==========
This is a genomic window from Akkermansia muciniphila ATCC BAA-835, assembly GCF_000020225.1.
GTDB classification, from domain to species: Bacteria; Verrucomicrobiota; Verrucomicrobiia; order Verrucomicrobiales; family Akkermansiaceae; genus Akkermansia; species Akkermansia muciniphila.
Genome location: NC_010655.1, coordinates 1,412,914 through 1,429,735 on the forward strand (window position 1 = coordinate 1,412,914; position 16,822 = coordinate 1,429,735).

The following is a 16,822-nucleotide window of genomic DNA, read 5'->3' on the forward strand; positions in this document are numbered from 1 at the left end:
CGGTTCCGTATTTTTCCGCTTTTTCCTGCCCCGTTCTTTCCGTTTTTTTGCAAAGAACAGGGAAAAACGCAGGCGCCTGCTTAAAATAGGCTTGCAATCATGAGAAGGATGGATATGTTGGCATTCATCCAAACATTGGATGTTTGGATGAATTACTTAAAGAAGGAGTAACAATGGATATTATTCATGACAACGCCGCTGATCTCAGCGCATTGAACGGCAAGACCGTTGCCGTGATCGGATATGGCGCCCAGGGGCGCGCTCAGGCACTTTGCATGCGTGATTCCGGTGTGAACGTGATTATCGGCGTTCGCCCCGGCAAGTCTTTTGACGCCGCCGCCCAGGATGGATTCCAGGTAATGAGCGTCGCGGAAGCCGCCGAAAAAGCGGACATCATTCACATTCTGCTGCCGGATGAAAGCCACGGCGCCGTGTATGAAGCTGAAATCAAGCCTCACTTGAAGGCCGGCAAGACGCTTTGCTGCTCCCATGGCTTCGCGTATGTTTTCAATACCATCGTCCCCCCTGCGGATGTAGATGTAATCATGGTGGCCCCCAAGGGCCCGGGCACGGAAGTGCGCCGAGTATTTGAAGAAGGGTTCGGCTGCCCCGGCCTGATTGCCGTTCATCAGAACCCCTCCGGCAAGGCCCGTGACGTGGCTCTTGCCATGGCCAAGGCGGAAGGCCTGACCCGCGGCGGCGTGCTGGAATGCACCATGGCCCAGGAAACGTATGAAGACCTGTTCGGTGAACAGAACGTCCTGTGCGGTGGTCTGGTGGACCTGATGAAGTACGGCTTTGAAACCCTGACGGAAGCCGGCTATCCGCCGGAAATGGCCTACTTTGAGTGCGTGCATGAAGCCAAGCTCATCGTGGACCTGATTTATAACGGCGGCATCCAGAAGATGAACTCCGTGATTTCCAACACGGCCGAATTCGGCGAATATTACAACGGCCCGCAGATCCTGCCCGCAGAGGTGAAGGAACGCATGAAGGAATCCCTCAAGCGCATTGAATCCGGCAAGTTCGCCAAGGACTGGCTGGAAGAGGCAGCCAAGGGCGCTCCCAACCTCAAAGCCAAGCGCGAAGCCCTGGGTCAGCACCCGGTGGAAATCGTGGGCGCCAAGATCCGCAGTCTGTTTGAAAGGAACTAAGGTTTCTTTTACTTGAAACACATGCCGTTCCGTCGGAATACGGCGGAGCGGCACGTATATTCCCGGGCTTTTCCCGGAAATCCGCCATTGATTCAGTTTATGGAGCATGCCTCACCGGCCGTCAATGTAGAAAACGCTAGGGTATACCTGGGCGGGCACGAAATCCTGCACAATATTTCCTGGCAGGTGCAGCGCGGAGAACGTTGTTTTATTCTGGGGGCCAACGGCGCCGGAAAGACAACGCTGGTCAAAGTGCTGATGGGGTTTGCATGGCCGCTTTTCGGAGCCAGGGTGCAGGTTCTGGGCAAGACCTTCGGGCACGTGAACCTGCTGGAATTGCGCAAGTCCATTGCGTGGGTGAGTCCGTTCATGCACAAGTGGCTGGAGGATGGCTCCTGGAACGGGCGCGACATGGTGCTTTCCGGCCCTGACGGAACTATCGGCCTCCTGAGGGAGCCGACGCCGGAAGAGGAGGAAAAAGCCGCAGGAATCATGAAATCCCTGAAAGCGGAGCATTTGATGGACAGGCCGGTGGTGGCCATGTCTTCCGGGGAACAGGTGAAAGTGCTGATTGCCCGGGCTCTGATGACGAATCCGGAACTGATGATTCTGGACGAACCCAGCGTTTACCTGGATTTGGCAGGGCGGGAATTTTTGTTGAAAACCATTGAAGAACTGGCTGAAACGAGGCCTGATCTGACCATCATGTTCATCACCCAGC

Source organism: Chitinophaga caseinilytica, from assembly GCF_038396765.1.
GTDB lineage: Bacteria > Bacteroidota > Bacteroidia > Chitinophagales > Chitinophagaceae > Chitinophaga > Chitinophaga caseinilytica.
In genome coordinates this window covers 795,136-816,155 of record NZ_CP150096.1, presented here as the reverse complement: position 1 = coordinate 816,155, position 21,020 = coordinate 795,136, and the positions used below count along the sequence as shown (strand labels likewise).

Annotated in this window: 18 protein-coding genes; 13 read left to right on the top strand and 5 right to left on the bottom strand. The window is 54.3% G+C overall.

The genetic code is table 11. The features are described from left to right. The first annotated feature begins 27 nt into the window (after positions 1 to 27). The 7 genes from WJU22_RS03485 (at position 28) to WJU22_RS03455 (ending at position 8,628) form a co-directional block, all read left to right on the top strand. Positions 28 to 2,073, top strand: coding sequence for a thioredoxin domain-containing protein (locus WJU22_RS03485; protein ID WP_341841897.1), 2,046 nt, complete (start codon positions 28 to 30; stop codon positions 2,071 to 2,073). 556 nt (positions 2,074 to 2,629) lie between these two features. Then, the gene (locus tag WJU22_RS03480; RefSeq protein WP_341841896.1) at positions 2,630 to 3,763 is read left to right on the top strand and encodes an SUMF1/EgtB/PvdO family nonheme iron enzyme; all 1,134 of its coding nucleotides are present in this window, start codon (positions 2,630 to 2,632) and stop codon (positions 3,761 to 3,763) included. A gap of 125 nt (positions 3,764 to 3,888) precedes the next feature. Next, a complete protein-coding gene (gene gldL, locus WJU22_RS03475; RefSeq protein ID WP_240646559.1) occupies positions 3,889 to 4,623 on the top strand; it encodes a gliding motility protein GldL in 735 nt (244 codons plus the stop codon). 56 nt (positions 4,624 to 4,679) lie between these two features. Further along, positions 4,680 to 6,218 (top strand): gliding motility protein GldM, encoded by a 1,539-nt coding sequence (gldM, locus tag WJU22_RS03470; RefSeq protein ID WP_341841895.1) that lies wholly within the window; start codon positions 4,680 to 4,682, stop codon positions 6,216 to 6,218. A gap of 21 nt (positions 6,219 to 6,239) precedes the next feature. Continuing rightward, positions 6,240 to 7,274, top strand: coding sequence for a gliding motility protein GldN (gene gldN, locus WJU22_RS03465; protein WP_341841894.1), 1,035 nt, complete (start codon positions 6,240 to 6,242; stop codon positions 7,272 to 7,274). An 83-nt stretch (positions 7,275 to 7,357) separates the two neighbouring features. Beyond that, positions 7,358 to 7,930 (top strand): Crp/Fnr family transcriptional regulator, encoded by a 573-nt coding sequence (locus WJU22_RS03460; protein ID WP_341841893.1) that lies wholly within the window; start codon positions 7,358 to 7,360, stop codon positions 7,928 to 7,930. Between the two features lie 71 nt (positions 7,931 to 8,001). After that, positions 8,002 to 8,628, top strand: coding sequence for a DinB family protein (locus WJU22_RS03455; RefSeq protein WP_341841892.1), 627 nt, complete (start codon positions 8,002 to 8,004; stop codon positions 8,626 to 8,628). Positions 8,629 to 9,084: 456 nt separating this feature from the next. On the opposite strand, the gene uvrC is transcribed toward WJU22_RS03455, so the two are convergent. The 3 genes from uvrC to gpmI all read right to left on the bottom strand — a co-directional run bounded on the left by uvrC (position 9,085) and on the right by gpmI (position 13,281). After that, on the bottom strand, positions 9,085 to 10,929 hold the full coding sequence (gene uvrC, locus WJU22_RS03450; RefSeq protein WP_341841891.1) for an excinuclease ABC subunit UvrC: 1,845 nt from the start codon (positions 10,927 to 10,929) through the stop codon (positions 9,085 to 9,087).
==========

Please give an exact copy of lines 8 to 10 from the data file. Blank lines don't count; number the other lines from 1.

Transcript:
In genome coordinates this window covers 795,136-816,155 of record NZ_CP150096.1, presented here as the reverse complement: position 1 = coordinate 816,155, position 21,020 = coordinate 795,136, and the positions used below count along the sequence as shown (strand labels likewise).

Annotated in this window: 18 protein-coding genes; 13 read left to right on the top strand and 5 right to left on the bottom strand. The window is 54.3% G+C overall.

The genetic code is table 11. The features are described from left to right. The first annotated feature begins 27 nt into the window (after positions 1 to 27). The 7 genes from WJU22_RS03485 (at position 28) to WJU22_RS03455 (ending at position 8,628) form a co-directional block, all read left to right on the top strand. Positions 28 to 2,073, top strand: coding sequence for a thioredoxin domain-containing protein (locus WJU22_RS03485; protein ID WP_341841897.1), 2,046 nt, complete (start codon positions 28 to 30; stop codon positions 2,071 to 2,073). 556 nt (positions 2,074 to 2,629) lie between these two features. Then, the gene (locus tag WJU22_RS03480; RefSeq protein WP_341841896.1) at positions 2,630 to 3,763 is read left to right on the top strand and encodes an SUMF1/EgtB/PvdO family nonheme iron enzyme; all 1,134 of its coding nucleotides are present in this window, start codon (positions 2,630 to 2,632) and stop codon (positions 3,761 to 3,763) included. A gap of 125 nt (positions 3,764 to 3,888) precedes the next feature. Next, a complete protein-coding gene (gene gldL, locus WJU22_RS03475; RefSeq protein ID WP_240646559.1) occupies positions 3,889 to 4,623 on the top strand; it encodes a gliding motility protein GldL in 735 nt (244 codons plus the stop codon). 56 nt (positions 4,624 to 4,679) lie between these two features. Further along, positions 4,680 to 6,218 (top strand): gliding motility protein GldM, encoded by a 1,539-nt coding sequence (gldM, locus tag WJU22_RS03470; RefSeq protein ID WP_341841895.1) that lies wholly within the window; start codon positions 4,680 to 4,682, stop codon positions 6,216 to 6,218. A gap of 21 nt (positions 6,219 to 6,239) precedes the next feature. Continuing rightward, positions 6,240 to 7,274, top strand: coding sequence for a gliding motility protein GldN (gene gldN, locus WJU22_RS03465; protein WP_341841894.1), 1,035 nt, complete (start codon positions 6,240 to 6,242; stop codon positions 7,272 to 7,274). An 83-nt stretch (positions 7,275 to 7,357) separates the two neighbouring features. Beyond that, positions 7,358 to 7,930 (top strand): Crp/Fnr family transcriptional regulator, encoded by a 573-nt coding sequence (locus WJU22_RS03460; protein ID WP_341841893.1) that lies wholly within the window; start codon positions 7,358 to 7,360, stop codon positions 7,928 to 7,930. Between the two features lie 71 nt (positions 7,931 to 8,001). After that, positions 8,002 to 8,628, top strand: coding sequence for a DinB family protein (locus WJU22_RS03455; RefSeq protein WP_341841892.1), 627 nt, complete (start codon positions 8,002 to 8,004; stop codon positions 8,626 to 8,628). Positions 8,629 to 9,084: 456 nt separating this feature from the next. On the opposite strand, the gene uvrC is transcribed toward WJU22_RS03455, so the two are convergent. The 3 genes from uvrC to gpmI all read right to left on the bottom strand — a co-directional run bounded on the left by uvrC (position 9,085) and on the right by gpmI (position 13,281). After that, on the bottom strand, positions 9,085 to 10,929 hold the full coding sequence (gene uvrC, locus WJU22_RS03450; RefSeq protein WP_341841891.1) for an excinuclease ABC subunit UvrC: 1,845 nt from the start codon (positions 10,927 to 10,929) through the stop codon (positions 9,085 to 9,087).